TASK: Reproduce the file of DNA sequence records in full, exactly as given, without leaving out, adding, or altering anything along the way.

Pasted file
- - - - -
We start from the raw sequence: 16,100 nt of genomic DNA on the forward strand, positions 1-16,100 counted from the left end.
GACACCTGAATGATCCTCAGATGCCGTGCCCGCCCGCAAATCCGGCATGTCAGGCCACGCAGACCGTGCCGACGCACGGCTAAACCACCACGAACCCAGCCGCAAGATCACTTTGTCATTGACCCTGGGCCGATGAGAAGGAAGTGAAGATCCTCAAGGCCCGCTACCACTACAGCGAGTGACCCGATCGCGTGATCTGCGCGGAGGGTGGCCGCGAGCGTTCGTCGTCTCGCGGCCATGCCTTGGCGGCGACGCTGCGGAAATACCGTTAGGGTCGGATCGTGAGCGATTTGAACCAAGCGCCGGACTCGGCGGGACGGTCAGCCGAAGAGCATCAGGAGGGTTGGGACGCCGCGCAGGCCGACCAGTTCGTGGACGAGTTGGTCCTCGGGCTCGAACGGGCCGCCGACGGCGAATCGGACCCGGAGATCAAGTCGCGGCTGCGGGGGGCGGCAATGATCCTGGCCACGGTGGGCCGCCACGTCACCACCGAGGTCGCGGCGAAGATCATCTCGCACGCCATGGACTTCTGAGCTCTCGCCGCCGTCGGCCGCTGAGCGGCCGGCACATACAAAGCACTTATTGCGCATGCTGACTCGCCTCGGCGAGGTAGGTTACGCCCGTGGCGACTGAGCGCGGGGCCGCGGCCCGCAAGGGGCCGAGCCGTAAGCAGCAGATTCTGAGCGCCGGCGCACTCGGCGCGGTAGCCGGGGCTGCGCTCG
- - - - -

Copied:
We start from the raw sequence: 16,100 nt of genomic DNA on the forward strand, positions 1-16,100 counted from the left end.
GACACCTGAATGATCCTCAGATGCCGTGCCCGCCCGCAAATCCGGCATGTCAGGCCACGCAGACCGTGCCGACGCACGGCTAAACCACCACGAACCCAGCCGCAAGATCACTTTGTCATTGACCCTGGGCCGATGAGAAGGAAGTGAAGATCCTCAAGGCCCGCTACCACTACAGCGAGTGACCCGATCGCGTGATCTGCGCGGAGGGTGGCCGCGAGCGTTCGTCGTCTCGCGGCCATGCCTTGGCGGCGACGCTGCGGAAATACCGTTAGGGTCGGATCGTGAGCGATTTGAACCAAGCGCCGGACTCGGCGGGACGGTCAGCCGAAGAGCATCAGGAGGGTTGGGACGCCGCGCAGGCCGACCAGTTCGTGGACGAGTTGGTCCTCGGGCTCGAACGGGCCGCCGACGGCGAATCGGACCCGGAGATCAAGTCGCGGCTGCGGGGGGCGGCAATGATCCTGGCCACGGTGGGCCGCCACGTCACCACCGAGGTCGCGGCGAAGATCATCTCGCACGCCATGGACTTCTGAGCTCTCGCCGCCGTCGGCCGCTGAGCGGCCGGCACATACAAAGCACTTATTGCGCATGCTGACTCGCCTCGGCGAGGTAGGTTACGCCCGTGGCGACTGAGCGCGGGGCCGCGGCCCGCAAGGGGCCGAGCCGTAAGCAGCAGATTCTGAGCGCCGGCGCACTCGGCGCGGTAGCCGGGGCTGCGCTCG